Let me again say how frustrated I was with Elysia’s decisions at the end of the book because prior to that I loved everything about her character. She was funny in an awkward way that fit perfectly with her beta-clone role. The way she observed the role in a mixture of robotic analysis and descriptions slowly mixing with human revelations about both herself and the people around her was perfect. As a reader you get to learn about who Elysia is right along with her as she discovers herself, I love that approach and it did make me feel connected with her on a deeper level which I loved. Again, she stuck with her convictions throughout almost the entire book, she was devoted to the people that truly cared about her and refused to waiver even when the opportunities she had would have swayed the average person, or perhaps clone. Loved her.
The romance in Beta was great. No real triangles, no insta-love, though I won’t deny there being some instant attractions going on, which is perfectly normal considering the characters are teenagers. The romantic interest, Tahir, is a fascinating character. His emotions change like the tide, he is devoted and passionate one minute and distant the next. In some cases this would be irritating, but with Tahir it is just intriguing. You want to know what is going on in his head, and Elysia is the only one who seems to be capable of finding out just what Tahir is all about. They mesh, they are sweet, and their is romantic scenes but they trend more toward the emotional bonding rather than too much of the physical which is great to see considering their ages. I rooted for them all the way.
Oh, and the world Cohn created? Detailed, rich, complex, the list goes on. A place that seems like a paradise from first glance but in reality is just as flawed as any society is not an original concept by any means, but it was done so well that I didn’t mind. The history of the Island, Demesne, was completely believable and I could definitely see how humans could have decided this was the right course of action, especially those among the wealthy. The brand of servitude used is intended to illicit anger from the reader in varying degrees along the course of the book because of how we are still trying to achieve freedom in the world today. The idea of any human of any type, clone or not, being beneath another human is something we strive to remove completely, and Beta showcases how the powers that be, in a certain scenario, might continue to utilize that mindset to the fullest extent to serve their purposes. The imagery through Elysia’s eyes is so detailed that Demesne comes to life in an instant, every aspect easy to see in the mind’s eye, just excellent.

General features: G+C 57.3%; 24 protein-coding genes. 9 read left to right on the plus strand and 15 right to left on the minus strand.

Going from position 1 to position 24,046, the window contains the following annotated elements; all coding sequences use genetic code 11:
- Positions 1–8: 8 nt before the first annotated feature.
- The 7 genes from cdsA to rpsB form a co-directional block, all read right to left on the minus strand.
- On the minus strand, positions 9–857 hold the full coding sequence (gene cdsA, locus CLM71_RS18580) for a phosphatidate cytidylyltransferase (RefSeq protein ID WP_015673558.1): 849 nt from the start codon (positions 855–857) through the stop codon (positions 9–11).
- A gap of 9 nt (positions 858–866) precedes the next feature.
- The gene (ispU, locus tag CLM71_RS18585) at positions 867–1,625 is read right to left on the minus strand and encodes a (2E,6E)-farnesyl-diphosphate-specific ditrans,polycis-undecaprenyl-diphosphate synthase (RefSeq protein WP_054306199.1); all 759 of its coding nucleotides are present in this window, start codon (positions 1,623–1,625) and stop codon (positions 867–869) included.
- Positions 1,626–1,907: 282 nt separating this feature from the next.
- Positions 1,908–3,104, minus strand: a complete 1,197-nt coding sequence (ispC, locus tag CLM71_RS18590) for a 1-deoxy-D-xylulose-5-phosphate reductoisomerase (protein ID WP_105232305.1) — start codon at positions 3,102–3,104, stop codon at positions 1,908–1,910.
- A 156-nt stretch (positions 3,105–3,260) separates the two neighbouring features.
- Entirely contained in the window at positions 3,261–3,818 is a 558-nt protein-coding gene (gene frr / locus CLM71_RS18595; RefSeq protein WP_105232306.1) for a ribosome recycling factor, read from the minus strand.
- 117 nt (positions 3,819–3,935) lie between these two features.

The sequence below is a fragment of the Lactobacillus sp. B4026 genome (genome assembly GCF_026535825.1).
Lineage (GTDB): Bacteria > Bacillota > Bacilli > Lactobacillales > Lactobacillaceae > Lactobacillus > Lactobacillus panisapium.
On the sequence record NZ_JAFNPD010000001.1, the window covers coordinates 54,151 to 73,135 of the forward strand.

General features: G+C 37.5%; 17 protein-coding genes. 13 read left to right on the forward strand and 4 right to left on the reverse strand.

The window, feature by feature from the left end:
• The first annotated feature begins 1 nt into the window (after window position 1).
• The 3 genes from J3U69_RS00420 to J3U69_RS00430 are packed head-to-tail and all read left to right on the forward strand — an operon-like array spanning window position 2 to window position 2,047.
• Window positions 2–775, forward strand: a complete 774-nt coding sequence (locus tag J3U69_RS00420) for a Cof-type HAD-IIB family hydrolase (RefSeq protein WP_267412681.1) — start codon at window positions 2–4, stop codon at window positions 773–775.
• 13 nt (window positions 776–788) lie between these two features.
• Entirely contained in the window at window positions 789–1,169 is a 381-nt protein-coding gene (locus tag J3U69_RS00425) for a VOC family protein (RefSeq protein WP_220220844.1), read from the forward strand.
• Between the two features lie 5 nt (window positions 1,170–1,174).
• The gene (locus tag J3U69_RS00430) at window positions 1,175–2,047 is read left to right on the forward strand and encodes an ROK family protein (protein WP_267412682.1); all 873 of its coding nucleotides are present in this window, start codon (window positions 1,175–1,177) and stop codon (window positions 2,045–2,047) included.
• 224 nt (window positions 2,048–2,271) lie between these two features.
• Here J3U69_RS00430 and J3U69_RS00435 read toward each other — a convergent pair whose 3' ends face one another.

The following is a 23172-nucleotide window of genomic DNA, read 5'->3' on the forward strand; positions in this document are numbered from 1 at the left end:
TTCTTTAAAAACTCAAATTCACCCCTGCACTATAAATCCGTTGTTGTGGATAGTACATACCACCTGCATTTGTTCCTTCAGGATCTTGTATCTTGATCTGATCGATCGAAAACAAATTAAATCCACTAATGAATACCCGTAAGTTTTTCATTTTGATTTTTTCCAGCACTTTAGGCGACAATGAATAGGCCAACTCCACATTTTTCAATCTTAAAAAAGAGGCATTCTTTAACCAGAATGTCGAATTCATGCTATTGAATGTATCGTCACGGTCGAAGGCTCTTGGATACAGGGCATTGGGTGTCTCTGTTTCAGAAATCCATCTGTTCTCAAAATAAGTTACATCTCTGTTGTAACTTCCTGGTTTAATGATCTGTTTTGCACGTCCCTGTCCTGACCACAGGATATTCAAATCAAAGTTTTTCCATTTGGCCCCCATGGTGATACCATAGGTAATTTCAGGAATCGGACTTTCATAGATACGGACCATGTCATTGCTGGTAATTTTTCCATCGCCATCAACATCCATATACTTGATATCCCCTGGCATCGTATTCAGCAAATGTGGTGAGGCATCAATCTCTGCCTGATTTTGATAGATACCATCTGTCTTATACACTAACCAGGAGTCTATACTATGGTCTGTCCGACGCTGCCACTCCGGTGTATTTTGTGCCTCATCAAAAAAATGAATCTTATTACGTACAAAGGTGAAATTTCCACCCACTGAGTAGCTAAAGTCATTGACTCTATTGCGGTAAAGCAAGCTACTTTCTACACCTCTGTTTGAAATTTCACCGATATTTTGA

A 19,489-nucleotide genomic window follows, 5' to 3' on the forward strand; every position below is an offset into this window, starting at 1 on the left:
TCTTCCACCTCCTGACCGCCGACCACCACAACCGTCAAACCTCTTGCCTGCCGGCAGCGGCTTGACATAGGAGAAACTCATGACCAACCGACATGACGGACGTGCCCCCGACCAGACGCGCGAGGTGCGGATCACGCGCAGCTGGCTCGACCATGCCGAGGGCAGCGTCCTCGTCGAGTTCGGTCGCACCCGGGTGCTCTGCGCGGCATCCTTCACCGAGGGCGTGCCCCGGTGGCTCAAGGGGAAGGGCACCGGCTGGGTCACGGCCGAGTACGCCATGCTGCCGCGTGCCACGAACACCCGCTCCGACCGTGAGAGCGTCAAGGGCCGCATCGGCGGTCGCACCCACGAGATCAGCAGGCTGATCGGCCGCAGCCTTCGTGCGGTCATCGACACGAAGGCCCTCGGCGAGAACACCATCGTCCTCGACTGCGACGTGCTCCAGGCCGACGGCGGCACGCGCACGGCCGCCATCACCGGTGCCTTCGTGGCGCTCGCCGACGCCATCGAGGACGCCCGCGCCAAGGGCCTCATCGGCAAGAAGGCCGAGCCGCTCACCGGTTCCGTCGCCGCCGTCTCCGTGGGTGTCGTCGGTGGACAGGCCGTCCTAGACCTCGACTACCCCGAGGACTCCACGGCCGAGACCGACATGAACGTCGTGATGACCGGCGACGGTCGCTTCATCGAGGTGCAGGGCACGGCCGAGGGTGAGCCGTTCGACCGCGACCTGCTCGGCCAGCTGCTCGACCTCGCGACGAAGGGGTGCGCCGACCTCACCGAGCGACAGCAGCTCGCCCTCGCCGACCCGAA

So did I enjoy Beta? Absolutely. Did the ending frustrate me beyond belief and tarnish my feelings toward the book? You bet. It’s like I was taught every facet of a language and at the end of my learning process I was told that half the words or letters were meaningless. The result is a question. How much do I let 1% of the book affect how much I loved the other 99%? A decent amount, but I refuse to let a decision I’m not thrilled with alter how great the book was prior to it. The ending keeps it from being a five but a four works just fine for me. I recommend the book and just say that I hope book two will resolve some of the issues that the end presented and if Elysia can recapture that conviction and great sense of who she is and what she believes I bet this series will become a favorite of mine. Thanks as always for reading!
Goodreads 2013 Reading Challenge #105/200